In my opinion it's nothing less than a movie about European and most of all German culture. It reflects Romanticism, Naturalism and the whole Berlin movement of the late '70s/ early '80s - remember David Bowie's "Heroes". In at least certain parts of Europe it gained cult reputation as THE classic of the Punk/New Wave movement. Indeed: Isabelle Adjani with her pale expressionist beauty, Bruno Ganz and his sleepwalking, depressingly tragic figure, and Klaus Kinski's lonely Nosferatu must have been perfect Generation X icons. The whole movie stinks of rotten death and downfall, of "No future"! I remember this movie in the first place because of it's very impressive and haunting visual moments: Ganz's Transsylvania hike (underscored by a great soundtrack), Adjani sitting on a bank near the sea, the depiction of the plague and people's reaction to it - striking moments which elevate this movie to a masterpiece.
Il bisbetico domato (1980)
Shakespeare it ain't
This is a very sexist and unfunny comedy with an illogical plot. Macho farmer Adriano Celentano treats lovely Ornella Muti worse than his farm animals, but she still tries to seduce him - a poor excuse for her two nude scenes. One moment is worth remembering though: That's when Celentano drives with a tractor through an Italian village, having taken in tow a bed with the quite furious Muti in it.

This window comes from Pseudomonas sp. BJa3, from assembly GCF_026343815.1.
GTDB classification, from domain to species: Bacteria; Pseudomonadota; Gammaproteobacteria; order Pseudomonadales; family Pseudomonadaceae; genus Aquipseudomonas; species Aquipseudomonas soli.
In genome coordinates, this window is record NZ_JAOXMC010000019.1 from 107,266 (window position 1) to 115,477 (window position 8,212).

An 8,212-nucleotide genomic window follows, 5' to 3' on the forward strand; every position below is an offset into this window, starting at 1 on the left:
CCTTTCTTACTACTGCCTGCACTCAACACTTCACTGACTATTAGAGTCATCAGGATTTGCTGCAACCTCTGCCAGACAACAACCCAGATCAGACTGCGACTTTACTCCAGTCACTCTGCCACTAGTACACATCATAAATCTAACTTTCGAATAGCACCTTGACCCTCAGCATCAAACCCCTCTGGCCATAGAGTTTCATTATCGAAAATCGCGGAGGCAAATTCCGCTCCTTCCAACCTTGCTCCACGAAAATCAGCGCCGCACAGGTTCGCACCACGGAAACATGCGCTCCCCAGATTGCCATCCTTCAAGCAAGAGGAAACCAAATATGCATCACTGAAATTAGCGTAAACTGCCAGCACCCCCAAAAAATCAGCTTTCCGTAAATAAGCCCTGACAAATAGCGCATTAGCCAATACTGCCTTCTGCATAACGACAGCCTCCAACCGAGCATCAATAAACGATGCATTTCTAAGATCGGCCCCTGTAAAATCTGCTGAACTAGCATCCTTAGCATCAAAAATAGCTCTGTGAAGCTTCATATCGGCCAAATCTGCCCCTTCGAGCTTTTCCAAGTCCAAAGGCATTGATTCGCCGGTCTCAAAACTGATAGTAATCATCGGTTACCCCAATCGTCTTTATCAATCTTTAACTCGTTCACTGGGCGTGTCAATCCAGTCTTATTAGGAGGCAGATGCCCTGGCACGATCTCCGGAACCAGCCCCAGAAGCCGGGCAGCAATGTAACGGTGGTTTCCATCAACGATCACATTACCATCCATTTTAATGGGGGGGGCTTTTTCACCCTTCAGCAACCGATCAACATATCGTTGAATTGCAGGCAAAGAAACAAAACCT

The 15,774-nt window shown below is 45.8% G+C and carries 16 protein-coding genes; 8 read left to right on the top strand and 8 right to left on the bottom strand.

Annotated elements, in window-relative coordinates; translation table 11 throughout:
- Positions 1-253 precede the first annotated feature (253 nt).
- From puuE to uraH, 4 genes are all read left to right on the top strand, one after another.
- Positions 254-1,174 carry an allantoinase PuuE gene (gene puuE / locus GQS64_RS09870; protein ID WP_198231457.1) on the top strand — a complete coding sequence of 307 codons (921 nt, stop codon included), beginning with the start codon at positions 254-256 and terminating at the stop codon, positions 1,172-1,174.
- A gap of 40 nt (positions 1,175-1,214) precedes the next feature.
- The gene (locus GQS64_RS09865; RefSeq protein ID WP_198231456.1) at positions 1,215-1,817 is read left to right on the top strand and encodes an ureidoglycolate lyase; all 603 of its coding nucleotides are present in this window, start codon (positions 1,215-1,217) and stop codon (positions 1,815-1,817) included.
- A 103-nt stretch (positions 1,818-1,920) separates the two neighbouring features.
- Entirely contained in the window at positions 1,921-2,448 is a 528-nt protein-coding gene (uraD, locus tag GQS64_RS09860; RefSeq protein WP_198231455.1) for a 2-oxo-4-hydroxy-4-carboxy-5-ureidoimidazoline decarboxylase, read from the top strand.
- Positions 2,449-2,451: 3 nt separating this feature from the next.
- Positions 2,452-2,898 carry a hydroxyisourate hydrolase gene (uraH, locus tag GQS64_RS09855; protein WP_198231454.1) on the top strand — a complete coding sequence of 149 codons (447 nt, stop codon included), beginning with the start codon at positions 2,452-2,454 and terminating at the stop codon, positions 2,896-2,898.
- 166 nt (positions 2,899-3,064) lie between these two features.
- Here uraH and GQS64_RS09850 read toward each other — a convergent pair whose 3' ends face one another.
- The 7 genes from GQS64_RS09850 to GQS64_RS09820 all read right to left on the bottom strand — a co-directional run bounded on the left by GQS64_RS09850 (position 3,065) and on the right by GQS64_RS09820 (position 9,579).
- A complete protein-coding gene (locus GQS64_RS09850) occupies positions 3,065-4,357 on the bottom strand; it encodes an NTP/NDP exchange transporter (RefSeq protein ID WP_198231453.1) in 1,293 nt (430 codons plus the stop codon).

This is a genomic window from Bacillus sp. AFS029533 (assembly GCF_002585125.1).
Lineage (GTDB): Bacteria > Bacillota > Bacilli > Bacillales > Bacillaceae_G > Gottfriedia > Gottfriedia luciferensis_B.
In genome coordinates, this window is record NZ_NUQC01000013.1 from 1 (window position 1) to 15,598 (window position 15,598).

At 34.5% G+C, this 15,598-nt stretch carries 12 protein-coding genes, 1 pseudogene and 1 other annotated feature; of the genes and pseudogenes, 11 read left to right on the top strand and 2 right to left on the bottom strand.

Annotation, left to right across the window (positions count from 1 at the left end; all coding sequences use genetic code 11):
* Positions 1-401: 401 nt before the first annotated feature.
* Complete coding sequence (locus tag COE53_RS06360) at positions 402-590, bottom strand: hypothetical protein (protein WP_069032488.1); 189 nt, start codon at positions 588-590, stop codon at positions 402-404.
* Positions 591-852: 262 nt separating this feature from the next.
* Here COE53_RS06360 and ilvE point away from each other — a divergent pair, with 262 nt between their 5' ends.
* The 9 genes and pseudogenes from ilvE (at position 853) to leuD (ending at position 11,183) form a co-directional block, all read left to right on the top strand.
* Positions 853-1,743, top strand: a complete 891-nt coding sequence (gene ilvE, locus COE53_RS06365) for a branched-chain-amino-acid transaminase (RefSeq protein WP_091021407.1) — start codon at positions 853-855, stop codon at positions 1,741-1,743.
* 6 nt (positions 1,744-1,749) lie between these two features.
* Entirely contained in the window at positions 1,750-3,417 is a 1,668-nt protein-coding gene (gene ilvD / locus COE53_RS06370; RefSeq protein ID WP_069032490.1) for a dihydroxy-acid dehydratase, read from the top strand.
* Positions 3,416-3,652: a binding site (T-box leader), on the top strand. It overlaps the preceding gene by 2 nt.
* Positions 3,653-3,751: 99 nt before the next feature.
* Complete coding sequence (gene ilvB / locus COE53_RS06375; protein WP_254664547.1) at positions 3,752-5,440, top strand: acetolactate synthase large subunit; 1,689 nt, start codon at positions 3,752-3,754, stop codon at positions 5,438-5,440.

Simple Men (1992)
Philosophical suburban grotesque
There's Hollywood, there's Dogma... and there's Hal Hartley. The absurd storyline of "Simple Men" reminded me of Pedro Almodóvar, it's visual impact made me think of Hitchcock's suburban nightmares like "Shadow of a doubt" or "The trouble with Harry". It's either a deeply philosophical movie which raises many questions (without providing the answers), or some sort of grotesque (Elina Lowensohn's performance!), depending on how you look at it. "Simple men" is one of those movies which leave you with the impression that there was more than met the eye, and maybe there was. Above all, it's an unusual, tranquil and highly entertaining film with very likeable characters.
Groundhog Day (1993)
Let's do the timewarp again...
Bill Murray has to watch the same day go by over and over again and he grows on this "surrealist" experience. The same goes for me with regard to the movie itself: It still reveals new insights even after having watched it for the umpteenth time. This first rate comedy of ideas is not only deeply moving, it's also a perfect treat for a cold, gray and boring winter day.
Disturbing trip downhill
This 90's oeuvre of well-known French director Bertrand Tavernier is certainly one of the most impressive dramas about alienated youth in movie history. The way Nathalie and her friends (excellent performances, especially from lead actress Marie Gillain!) behave towards each other and the human beings they encounter and destroy on their long trip downhill, raises deep questions about contemporary ethics and moral values. The story, based on a true account, is depicted in a cold, almost documentary style, which makes it even more disturbing. Not for the squeamish!